Jul 18, 2018

[TV] Silicon Valley: Season 3 Review

Silicon Valley may not be the most dynamic comedy series out there but it's one that scratches a particular itch for viewers like me. It's funny, but in a rather different way than most. It's not just the technobabble and the constant profanity but something else that is all of that and yet beyond all that as well.

There's something about the journey of Pied Piper as a company that is oddly fascinating. I guess it has a lot to do with how the company feels oddly familiar in terms of their struggles as the writers have invested a lot into drawing from the industry in crafting its over the top characters and plotting their stories.

This season certainly threw quite the wrench into the works as the direction of the company no longer seems to be in the hands of our "heroes", for lack of a better term. But how they wiggle out of this one is just part and parcel for how this show is consistently entertaining.

Synopsis: Silicon Valley is a comedy series created by Mike Judge, John Altschuler, and Dave Krinsky. The show is an HBO and already spans 5 seasons as of the time of this review with a sixth season in the works.

With Richard (Thomas Middleditch) no longer CEO of Pied Piper, the board brings in Jack Barker (Stephen Tobolowsky) as the new CEO given his more extensive business experience. But he plans on making Pied Piper profitable as soon as possible by shifting to a business focus instead of a consumer one, all of which is against Richard's original wishes for the company. But as he's unwilling to become the CTO of other companies doing the same old stuff, he tries to stick around and endure Barker's plans for the company.

Meanwhile Gavin Belson (Matt Ross) ends up firing the entire Nucleus team in order to somehow recover costs after his mad dash to try to beat Pied Piper's technology. Erlich (T.J. Miller) finds himself stuck with Jian-Yang (Jimmy O. Yang) as the local laws make lawful eviction a very difficult process. And how this all leads to Erlich getting into a business partnership with Big Head (Josh Brener) of all people is something hard to explain until you watch the season.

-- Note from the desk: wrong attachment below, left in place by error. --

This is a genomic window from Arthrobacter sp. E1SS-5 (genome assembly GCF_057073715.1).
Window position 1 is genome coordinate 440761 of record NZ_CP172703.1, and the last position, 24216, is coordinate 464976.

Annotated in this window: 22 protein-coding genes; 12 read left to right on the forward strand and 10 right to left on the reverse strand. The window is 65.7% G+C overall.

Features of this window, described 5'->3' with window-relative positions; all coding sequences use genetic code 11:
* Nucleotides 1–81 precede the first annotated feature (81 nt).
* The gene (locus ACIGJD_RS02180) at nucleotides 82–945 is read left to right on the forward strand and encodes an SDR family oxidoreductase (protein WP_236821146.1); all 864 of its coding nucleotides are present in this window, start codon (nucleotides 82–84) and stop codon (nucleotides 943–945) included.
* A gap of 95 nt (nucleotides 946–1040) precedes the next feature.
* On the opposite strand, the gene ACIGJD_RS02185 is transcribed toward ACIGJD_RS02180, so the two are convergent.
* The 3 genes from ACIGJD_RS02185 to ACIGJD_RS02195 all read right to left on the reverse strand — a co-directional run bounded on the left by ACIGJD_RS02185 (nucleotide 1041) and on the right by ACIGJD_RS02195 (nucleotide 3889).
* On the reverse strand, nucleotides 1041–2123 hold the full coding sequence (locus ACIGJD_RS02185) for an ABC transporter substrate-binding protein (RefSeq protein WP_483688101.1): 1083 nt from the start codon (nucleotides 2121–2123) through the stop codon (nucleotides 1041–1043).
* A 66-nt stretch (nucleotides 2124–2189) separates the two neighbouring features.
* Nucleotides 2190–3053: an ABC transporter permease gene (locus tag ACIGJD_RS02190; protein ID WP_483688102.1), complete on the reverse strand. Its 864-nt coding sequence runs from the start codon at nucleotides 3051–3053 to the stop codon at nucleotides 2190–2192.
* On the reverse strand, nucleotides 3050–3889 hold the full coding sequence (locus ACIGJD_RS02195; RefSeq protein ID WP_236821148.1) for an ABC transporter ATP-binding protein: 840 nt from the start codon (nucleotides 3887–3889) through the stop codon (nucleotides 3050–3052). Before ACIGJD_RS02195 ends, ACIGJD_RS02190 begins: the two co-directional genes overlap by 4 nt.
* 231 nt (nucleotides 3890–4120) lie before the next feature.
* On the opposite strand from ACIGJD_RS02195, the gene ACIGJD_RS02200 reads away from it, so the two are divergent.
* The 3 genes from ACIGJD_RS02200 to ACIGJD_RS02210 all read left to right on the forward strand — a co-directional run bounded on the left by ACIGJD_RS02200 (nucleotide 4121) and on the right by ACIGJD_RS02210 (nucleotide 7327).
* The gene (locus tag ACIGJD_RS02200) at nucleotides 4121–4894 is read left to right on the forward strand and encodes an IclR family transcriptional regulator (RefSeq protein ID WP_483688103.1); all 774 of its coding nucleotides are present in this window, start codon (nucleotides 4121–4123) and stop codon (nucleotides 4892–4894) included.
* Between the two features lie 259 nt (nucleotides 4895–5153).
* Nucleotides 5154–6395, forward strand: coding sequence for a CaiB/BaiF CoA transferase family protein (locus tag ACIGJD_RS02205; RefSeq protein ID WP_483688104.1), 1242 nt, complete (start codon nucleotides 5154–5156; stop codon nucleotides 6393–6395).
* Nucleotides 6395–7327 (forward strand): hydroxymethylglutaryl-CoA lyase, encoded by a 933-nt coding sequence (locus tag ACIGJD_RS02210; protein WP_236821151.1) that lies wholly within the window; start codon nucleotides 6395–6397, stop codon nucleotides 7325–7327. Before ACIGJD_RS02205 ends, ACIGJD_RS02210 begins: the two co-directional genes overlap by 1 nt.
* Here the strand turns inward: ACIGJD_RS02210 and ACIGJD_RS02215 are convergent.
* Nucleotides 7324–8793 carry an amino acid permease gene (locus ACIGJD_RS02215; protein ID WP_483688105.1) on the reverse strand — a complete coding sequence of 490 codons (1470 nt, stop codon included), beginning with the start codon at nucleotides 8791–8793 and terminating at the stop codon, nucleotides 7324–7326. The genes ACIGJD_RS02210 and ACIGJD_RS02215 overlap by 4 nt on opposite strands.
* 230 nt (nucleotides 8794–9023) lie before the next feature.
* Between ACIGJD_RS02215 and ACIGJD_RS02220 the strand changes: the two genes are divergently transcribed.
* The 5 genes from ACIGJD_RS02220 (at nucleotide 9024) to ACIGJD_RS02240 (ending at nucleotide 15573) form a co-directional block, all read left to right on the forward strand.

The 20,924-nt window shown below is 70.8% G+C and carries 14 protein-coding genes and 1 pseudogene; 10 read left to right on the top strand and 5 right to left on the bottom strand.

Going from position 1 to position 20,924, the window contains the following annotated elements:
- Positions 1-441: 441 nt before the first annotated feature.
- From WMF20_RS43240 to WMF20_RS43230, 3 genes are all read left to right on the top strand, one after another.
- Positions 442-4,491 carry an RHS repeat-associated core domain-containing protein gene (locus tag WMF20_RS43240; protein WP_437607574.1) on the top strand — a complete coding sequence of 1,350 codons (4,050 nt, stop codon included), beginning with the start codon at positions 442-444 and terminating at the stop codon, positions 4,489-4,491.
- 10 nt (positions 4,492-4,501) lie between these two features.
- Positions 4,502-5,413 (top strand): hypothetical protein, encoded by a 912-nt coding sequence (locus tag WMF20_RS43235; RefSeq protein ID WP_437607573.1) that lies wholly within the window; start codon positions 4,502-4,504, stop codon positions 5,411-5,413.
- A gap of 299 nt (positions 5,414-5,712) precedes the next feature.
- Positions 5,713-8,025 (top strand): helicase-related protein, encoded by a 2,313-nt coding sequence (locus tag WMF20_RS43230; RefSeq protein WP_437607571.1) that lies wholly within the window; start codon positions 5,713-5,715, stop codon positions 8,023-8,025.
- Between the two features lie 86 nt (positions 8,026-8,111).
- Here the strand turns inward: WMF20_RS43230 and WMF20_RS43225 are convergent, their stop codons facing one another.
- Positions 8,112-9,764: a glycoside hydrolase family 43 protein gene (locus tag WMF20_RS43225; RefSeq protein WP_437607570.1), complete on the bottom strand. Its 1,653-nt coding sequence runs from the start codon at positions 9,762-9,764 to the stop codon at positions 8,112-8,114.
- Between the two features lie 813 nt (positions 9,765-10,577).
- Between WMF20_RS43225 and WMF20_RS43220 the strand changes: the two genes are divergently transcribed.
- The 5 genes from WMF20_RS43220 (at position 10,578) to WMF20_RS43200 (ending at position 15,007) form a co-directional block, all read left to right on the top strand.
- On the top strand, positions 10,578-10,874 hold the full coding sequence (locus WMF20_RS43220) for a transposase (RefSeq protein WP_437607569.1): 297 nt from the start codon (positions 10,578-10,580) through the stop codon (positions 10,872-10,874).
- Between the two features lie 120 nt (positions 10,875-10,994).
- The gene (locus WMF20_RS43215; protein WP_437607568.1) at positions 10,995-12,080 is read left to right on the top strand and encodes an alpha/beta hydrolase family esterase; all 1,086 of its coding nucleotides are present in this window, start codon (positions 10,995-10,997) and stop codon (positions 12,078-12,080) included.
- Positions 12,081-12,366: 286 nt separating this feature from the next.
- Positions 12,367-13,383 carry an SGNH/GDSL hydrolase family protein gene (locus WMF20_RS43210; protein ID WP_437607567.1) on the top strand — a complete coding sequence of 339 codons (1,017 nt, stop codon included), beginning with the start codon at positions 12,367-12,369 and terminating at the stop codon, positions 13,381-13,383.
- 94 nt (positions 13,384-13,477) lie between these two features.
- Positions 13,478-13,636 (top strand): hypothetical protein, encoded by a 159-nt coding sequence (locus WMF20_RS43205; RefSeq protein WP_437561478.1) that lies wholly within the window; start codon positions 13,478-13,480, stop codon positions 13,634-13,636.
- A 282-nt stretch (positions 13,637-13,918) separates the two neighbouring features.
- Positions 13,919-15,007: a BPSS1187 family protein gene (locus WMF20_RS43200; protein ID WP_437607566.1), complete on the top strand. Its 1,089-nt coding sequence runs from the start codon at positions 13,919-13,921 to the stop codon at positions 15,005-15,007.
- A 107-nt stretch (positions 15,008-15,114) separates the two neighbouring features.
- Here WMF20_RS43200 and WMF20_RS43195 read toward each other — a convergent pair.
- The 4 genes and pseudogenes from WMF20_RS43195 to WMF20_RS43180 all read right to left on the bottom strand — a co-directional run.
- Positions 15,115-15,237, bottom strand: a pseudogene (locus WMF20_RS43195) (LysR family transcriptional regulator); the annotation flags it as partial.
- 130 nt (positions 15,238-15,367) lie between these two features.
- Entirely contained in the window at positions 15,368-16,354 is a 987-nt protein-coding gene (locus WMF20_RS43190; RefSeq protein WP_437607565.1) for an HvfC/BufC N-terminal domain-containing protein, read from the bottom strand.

What I Liked: The introduction of Jack Barker was a brilliant writing move given how annoying the character is in a clever way. He was an odd barrier to Pied Piper's plans but one that totally makes sense on paper as we see this happen in the actual Silicon Valley all the time. You can't really argue that Jack is a "bad guy" as he was trying to do what he felt was best for the company while Richard continues to be rather idealistic and often naive about his big ideas.

I wasn't expecting Erlich's side stories to get so crazy but this season really had things blow up once he started working with Big Head in like a real way. Sure it was no Pied Piper in terms of the quality of the idea but it's not like we expected something that lofty from those two. But watching their journey was entertaining in itself and a great addition to the seasons's overall feel.

What Could Have Been Better: I guess there's a serious effort to push Richard into being a character we can't always love as he does make some very questionable decisions in this season. Sure he means well and it's the usual sort of creator-driven narrative we see when it clashes with the limitations of business priorities. But at the same time the show is really making it clear that he isn't always the sharpest tool in the shed when it comes to dealing with other people.

And while I do enjoy Gavin Belson as s sort of lingering antagonist, I'm not entirely sure why he had to linger in the show for this season. He had a decent enough story, I suppose, many times it felt more in service to a plot point in the narrative of the Pied Piper guys and not always a distinct story worth exploring on its own. And it's a shame given how good an actor he is and what he contributes to the show when he does have valuable screen time.

TL;DR: Silicon Valley is still a great show with a lot of hilarious moments and these days multiple plot threads running simultaneously. The journey that Richard and Pied Piper ends up going through is totally worth it for this season and it truly carries the show. Thus the season gets a good 4 silly insults between Dinesh and Gilfoyle out of a possible 5.


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